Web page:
My current workout routines are based on a couple of 10-year old books (both in German). The first book stresses the importance of proper posture and lays out an exercise plan to fix it. The other goes into detail of a range of exercises that are shown in the first book.

  • Monday: 06:30 Arms and shoulders, 19:30 Stretching
  • Tuesday: 07:00 Core + rehab training, 19:30 Stretching
  • Wednesday: 06:30 Legs, 19:30 Stretching + rehab training
  • Thursday: 07:00 Core or stretching + rehab training, 19:30 Stretching (if not done during the morning)
  • Friday: 06:30 Chest and back
  • Saturday: Stretching once I get up, usually between 08:00 and 11:00
  • Sunday: Recovery/relaxation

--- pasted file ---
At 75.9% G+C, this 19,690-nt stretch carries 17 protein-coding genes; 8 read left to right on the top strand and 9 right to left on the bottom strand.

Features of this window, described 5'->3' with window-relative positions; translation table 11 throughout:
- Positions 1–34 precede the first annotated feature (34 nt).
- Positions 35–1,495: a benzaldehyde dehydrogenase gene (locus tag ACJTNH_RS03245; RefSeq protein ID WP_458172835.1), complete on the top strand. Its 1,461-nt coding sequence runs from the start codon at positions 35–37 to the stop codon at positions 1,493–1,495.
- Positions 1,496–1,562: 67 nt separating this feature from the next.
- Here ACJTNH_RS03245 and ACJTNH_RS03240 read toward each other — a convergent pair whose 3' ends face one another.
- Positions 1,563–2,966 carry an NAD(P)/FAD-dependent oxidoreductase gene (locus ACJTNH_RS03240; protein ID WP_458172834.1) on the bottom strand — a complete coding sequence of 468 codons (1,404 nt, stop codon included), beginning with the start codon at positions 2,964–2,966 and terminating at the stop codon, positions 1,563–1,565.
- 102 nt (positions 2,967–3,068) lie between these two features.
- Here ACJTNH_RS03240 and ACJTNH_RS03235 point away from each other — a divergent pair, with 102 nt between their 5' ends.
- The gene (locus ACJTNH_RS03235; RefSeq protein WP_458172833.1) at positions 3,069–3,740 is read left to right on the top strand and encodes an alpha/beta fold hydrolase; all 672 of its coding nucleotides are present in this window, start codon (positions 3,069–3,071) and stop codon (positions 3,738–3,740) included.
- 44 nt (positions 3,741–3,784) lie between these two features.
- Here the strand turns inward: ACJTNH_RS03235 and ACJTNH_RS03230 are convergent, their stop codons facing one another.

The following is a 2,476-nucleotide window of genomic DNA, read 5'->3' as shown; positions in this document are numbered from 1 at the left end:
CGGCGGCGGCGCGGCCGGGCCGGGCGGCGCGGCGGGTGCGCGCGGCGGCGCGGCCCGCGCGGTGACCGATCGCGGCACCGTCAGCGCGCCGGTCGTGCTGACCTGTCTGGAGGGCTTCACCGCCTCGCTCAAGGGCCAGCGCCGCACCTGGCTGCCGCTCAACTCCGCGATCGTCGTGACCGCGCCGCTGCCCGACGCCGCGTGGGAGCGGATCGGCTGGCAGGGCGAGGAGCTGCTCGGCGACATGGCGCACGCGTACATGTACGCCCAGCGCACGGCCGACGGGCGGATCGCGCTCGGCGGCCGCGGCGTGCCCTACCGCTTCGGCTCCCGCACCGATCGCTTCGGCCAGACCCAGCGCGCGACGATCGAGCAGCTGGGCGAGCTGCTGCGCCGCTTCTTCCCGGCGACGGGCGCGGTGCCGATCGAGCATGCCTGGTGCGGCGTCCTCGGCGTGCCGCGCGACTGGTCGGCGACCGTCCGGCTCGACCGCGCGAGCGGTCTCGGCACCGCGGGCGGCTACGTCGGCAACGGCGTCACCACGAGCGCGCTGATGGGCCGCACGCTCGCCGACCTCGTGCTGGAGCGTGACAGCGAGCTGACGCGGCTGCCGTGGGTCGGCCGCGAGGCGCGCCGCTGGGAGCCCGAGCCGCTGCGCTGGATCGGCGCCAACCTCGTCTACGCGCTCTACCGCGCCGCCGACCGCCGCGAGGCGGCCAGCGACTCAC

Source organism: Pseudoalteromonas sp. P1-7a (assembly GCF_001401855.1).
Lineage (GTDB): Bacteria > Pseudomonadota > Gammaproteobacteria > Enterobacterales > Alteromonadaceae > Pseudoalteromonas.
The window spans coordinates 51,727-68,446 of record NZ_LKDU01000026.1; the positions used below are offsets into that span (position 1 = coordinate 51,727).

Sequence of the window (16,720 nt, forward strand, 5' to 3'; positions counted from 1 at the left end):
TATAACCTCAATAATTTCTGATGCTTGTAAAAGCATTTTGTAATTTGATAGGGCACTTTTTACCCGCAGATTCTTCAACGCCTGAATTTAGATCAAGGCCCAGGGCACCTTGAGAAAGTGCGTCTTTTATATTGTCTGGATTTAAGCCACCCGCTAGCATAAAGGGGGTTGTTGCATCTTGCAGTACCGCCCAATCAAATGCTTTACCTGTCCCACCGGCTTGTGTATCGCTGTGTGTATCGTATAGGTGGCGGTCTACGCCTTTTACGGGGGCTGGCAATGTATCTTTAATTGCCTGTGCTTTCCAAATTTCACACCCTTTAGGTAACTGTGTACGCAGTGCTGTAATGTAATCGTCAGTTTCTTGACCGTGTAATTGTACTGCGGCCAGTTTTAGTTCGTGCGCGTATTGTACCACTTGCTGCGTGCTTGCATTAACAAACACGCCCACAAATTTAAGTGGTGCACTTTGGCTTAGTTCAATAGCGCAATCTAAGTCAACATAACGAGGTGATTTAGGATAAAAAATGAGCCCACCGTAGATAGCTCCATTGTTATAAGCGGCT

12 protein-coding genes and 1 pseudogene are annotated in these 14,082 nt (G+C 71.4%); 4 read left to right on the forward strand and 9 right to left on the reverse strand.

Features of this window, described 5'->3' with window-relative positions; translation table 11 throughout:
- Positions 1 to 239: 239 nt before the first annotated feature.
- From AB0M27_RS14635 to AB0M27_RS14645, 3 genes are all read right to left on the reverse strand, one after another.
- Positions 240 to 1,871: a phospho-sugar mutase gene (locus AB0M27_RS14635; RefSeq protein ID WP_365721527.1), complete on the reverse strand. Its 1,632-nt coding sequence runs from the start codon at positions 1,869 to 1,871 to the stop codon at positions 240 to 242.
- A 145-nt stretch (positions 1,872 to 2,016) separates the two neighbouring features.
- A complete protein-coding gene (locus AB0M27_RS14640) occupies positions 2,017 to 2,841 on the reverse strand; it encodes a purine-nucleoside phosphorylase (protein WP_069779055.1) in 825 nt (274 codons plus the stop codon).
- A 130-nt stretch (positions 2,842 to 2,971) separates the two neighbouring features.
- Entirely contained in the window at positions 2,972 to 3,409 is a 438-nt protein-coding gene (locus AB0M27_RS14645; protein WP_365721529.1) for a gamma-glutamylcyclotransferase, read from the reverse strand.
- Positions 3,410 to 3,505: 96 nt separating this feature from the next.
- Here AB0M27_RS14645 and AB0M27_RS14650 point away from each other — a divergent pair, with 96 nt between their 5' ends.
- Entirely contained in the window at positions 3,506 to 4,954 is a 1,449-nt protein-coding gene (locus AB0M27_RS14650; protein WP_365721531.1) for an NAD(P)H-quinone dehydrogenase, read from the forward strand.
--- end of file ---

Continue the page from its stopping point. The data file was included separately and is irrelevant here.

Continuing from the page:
I LOVE planks in any variation.

Side note: A colleague of mine (a Crossfit nerd) once did a routine which was organised by local fitness startup. A warm up exercise were planks. If you would fall down, you would need to crawl 10m back and forth and plank again. Interestingly, this colleague fall down after 40-50s (as most people did) whereby I kept planking for the entire timeframe of that exercise. So much for the core strength of Crossfit nerds (granted this is hardly representative).

Looks like a lot, right? It is, especially on the part of stretching and rehab training. The rehab routines are primarily to strengthen my shoulder belts as I have had/still have a shoulder impingement and pinched nerve in the same shoulder.